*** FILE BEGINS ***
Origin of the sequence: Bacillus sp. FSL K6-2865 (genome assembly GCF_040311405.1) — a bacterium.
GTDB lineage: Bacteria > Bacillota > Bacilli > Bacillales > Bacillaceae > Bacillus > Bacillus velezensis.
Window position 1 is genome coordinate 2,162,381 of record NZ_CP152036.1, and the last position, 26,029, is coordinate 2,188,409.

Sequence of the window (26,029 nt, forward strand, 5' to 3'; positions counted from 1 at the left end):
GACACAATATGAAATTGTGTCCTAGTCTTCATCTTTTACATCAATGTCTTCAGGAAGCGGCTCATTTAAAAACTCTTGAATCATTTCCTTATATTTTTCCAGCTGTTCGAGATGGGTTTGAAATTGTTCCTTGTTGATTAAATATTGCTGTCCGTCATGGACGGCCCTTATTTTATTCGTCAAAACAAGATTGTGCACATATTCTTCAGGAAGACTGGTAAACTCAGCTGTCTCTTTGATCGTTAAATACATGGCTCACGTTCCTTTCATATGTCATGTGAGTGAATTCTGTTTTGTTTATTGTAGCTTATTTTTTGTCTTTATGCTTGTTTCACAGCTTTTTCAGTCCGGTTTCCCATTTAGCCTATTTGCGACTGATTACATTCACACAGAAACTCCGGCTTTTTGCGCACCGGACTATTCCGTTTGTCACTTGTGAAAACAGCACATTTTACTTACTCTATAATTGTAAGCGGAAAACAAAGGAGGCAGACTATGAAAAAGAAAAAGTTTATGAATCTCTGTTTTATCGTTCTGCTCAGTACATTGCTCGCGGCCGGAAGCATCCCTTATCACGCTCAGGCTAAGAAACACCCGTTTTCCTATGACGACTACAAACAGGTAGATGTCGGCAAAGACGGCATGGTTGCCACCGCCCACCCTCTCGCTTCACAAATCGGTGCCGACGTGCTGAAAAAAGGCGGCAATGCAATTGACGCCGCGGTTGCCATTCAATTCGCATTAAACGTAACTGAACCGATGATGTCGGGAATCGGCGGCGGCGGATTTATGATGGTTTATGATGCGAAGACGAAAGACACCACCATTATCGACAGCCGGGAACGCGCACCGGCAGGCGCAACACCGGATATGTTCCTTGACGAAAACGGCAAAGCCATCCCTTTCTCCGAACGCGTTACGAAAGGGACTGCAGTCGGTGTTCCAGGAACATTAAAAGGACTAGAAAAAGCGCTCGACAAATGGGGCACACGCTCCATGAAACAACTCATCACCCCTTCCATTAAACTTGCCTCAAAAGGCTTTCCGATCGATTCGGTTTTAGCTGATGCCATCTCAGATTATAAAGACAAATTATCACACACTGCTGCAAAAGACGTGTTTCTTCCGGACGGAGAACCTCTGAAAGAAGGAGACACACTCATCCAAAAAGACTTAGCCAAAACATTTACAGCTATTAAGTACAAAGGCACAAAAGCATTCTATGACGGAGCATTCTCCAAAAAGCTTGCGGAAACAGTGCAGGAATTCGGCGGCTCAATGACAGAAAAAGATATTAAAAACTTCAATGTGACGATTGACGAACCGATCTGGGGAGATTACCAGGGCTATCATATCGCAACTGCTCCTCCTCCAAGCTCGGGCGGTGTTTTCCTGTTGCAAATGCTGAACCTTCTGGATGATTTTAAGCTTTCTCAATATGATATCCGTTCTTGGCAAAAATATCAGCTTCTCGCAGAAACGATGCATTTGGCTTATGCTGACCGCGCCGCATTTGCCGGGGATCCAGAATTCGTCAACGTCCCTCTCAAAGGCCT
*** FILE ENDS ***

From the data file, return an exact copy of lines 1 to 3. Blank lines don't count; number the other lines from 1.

Origin of the sequence: Bacillus sp. FSL K6-2865 (genome assembly GCF_040311405.1) — a bacterium.
GTDB lineage: Bacteria > Bacillota > Bacilli > Bacillales > Bacillaceae > Bacillus > Bacillus velezensis.
Window position 1 is genome coordinate 2,162,381 of record NZ_CP152036.1, and the last position, 26,029, is coordinate 2,188,409.